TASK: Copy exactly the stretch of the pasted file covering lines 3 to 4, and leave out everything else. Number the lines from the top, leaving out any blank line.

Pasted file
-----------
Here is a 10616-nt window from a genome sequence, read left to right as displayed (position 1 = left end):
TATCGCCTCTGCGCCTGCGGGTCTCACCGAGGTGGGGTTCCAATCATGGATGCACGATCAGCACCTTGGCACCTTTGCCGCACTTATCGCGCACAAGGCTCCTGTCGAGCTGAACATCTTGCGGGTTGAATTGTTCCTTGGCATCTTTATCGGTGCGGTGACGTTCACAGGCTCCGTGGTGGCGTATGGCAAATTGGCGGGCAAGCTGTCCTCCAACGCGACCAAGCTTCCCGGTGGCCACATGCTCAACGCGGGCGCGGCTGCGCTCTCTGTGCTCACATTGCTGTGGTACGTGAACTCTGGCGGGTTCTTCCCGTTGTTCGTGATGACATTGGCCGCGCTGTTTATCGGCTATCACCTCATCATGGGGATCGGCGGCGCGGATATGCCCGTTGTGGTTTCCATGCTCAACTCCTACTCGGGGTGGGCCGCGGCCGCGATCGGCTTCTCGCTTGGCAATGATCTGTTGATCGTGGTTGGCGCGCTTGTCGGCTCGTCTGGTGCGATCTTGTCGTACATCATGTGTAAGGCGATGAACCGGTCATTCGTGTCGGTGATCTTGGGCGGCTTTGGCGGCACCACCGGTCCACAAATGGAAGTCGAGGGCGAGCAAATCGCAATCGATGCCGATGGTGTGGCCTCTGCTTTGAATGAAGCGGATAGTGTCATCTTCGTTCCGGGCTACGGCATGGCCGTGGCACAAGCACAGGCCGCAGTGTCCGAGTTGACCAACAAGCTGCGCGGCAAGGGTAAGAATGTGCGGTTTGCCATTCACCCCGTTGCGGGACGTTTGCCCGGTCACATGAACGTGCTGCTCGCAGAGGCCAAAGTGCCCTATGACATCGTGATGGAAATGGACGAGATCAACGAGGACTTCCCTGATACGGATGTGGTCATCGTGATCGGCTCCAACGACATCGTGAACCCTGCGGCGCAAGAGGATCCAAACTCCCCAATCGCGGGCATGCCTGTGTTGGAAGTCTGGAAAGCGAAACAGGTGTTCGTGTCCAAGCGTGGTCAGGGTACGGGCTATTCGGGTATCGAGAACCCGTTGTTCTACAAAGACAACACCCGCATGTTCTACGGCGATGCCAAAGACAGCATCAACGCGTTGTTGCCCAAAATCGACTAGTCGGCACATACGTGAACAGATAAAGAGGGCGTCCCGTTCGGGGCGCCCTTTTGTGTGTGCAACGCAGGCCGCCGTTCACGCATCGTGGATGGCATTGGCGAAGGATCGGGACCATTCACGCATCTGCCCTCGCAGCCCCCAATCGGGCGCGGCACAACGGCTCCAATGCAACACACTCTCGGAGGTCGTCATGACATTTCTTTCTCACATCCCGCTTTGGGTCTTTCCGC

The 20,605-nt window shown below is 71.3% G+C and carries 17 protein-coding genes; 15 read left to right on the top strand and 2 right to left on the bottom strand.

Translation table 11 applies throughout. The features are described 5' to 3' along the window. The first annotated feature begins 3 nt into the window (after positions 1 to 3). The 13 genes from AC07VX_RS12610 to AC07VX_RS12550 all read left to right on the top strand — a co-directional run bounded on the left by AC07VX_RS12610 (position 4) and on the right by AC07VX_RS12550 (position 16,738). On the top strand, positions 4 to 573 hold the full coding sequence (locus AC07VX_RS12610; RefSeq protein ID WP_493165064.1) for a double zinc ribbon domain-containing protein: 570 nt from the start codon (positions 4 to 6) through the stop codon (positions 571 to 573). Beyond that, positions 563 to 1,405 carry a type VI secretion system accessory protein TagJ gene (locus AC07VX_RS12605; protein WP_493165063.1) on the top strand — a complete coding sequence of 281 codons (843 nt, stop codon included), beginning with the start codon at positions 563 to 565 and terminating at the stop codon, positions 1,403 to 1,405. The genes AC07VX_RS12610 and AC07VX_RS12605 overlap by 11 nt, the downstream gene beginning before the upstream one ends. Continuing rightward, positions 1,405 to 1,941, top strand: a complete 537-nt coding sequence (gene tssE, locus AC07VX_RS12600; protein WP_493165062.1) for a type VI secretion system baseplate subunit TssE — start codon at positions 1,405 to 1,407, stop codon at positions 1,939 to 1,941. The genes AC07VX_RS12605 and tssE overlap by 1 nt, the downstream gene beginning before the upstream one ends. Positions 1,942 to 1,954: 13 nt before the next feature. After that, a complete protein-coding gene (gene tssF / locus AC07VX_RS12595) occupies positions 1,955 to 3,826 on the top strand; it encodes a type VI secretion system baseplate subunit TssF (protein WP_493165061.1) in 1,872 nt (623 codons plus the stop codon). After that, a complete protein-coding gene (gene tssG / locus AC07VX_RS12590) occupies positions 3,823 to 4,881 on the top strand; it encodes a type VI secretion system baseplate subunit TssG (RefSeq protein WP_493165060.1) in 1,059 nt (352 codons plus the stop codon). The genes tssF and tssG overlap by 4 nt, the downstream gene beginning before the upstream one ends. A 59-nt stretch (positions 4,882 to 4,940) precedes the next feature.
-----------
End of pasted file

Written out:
The 20,605-nt window shown below is 71.3% G+C and carries 17 protein-coding genes; 15 read left to right on the top strand and 2 right to left on the bottom strand.

Translation table 11 applies throughout. The features are described 5' to 3' along the window. The first annotated feature begins 3 nt into the window (after positions 1 to 3). The 13 genes from AC07VX_RS12610 to AC07VX_RS12550 all read left to right on the top strand — a co-directional run bounded on the left by AC07VX_RS12610 (position 4) and on the right by AC07VX_RS12550 (position 16,738). On the top strand, positions 4 to 573 hold the full coding sequence (locus AC07VX_RS12610; RefSeq protein ID WP_493165064.1) for a double zinc ribbon domain-containing protein: 570 nt from the start codon (positions 4 to 6) through the stop codon (positions 571 to 573). Beyond that, positions 563 to 1,405 carry a type VI secretion system accessory protein TagJ gene (locus AC07VX_RS12605; protein WP_493165063.1) on the top strand — a complete coding sequence of 281 codons (843 nt, stop codon included), beginning with the start codon at positions 563 to 565 and terminating at the stop codon, positions 1,403 to 1,405. The genes AC07VX_RS12610 and AC07VX_RS12605 overlap by 11 nt, the downstream gene beginning before the upstream one ends. Continuing rightward, positions 1,405 to 1,941, top strand: a complete 537-nt coding sequence (gene tssE, locus AC07VX_RS12600; protein WP_493165062.1) for a type VI secretion system baseplate subunit TssE — start codon at positions 1,405 to 1,407, stop codon at positions 1,939 to 1,941. The genes AC07VX_RS12605 and tssE overlap by 1 nt, the downstream gene beginning before the upstream one ends. Positions 1,942 to 1,954: 13 nt before the next feature. After that, a complete protein-coding gene (gene tssF / locus AC07VX_RS12595) occupies positions 1,955 to 3,826 on the top strand; it encodes a type VI secretion system baseplate subunit TssF (protein WP_493165061.1) in 1,872 nt (623 codons plus the stop codon). After that, a complete protein-coding gene (gene tssG / locus AC07VX_RS12590) occupies positions 3,823 to 4,881 on the top strand; it encodes a type VI secretion system baseplate subunit TssG (RefSeq protein WP_493165060.1) in 1,059 nt (352 codons plus the stop codon). The genes tssF and tssG overlap by 4 nt, the downstream gene beginning before the upstream one ends. A 59-nt stretch (positions 4,882 to 4,940) precedes the next feature.